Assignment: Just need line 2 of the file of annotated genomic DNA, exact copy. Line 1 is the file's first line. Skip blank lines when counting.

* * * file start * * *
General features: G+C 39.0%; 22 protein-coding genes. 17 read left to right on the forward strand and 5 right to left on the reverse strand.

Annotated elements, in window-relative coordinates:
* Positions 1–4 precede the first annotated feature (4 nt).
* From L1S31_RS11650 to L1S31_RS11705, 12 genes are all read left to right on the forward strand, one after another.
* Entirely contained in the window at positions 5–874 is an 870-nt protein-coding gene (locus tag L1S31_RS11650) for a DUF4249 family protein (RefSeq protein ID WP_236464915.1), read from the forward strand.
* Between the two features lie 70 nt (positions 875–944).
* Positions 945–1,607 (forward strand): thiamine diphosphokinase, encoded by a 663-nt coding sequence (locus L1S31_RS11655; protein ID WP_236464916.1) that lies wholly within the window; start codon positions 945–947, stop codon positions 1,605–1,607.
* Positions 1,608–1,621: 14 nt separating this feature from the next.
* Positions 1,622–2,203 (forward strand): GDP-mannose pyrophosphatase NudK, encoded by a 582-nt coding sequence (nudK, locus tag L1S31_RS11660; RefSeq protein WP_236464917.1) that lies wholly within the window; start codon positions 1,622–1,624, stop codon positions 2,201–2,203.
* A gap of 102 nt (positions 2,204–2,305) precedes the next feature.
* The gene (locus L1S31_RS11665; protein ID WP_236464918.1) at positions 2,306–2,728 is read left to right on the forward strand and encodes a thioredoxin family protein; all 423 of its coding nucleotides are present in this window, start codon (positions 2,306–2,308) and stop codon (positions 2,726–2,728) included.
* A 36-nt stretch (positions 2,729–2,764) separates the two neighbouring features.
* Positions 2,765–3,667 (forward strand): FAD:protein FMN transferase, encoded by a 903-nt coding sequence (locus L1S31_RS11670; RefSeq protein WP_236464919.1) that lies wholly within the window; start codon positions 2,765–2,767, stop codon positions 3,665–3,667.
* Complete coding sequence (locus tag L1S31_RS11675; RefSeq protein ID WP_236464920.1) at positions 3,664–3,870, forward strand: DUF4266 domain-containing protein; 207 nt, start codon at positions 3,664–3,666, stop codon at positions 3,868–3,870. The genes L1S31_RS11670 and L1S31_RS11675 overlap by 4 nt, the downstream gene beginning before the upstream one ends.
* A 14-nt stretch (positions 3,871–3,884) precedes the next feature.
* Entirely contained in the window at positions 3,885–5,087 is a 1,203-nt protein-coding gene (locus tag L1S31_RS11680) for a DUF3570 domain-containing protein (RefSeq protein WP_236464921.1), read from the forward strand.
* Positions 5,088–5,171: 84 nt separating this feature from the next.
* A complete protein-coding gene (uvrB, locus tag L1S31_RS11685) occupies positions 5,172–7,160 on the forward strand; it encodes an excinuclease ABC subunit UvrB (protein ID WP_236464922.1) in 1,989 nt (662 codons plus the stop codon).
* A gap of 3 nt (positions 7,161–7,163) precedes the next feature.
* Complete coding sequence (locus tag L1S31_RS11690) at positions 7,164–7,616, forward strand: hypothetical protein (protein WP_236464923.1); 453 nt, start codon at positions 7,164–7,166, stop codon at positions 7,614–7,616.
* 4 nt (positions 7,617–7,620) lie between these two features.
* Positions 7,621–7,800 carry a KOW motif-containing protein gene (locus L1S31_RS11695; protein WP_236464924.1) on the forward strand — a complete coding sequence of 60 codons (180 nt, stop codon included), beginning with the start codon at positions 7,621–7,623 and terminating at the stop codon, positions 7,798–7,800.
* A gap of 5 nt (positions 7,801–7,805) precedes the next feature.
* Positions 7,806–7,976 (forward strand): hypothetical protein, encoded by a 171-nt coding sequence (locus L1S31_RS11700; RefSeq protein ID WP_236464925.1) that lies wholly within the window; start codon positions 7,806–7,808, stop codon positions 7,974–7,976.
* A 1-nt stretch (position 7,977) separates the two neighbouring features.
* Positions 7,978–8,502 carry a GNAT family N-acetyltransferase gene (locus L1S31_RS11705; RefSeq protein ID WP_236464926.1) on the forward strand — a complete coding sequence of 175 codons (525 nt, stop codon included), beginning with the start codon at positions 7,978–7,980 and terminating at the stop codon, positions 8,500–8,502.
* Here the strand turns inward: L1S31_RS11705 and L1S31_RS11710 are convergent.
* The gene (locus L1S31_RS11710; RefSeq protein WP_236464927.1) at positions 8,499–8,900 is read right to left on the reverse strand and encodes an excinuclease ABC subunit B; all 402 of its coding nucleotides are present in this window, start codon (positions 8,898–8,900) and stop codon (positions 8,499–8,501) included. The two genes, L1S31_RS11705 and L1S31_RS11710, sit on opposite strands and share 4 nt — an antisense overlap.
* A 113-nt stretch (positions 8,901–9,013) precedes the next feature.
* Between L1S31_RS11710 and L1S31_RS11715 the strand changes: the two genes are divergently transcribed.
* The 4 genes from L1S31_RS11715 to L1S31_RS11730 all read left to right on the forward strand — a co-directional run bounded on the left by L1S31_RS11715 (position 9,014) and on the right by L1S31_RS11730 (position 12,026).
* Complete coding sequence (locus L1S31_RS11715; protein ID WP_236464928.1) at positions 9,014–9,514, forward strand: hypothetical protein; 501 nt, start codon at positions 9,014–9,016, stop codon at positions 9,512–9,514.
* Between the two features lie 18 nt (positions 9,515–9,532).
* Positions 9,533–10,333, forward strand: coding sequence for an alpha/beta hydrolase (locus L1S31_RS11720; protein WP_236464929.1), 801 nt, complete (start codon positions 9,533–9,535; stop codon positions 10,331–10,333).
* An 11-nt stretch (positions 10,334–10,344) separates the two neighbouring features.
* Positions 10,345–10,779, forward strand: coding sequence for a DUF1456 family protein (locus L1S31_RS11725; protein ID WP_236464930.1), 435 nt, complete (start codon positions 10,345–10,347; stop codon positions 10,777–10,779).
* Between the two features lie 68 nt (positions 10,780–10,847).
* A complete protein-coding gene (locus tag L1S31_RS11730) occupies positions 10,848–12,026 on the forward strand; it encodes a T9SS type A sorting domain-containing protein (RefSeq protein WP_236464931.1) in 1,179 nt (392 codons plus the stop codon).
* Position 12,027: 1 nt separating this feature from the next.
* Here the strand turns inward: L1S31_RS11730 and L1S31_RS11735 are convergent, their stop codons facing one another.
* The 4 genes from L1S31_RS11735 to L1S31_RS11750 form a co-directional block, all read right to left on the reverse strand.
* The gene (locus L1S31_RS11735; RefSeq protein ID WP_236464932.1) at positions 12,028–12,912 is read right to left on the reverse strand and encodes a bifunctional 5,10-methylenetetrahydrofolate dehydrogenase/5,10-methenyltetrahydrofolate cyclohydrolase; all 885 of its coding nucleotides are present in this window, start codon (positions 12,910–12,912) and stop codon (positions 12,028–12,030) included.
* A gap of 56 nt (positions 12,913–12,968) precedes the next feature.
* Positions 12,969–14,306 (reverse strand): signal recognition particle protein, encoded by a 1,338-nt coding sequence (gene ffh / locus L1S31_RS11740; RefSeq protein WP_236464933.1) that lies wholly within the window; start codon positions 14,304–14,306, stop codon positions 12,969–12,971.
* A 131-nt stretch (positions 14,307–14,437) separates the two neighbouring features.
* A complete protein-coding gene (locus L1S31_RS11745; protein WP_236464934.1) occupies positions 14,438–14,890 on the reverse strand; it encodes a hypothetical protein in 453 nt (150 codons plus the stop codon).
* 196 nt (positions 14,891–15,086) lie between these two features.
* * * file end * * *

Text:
Annotated elements, in window-relative coordinates: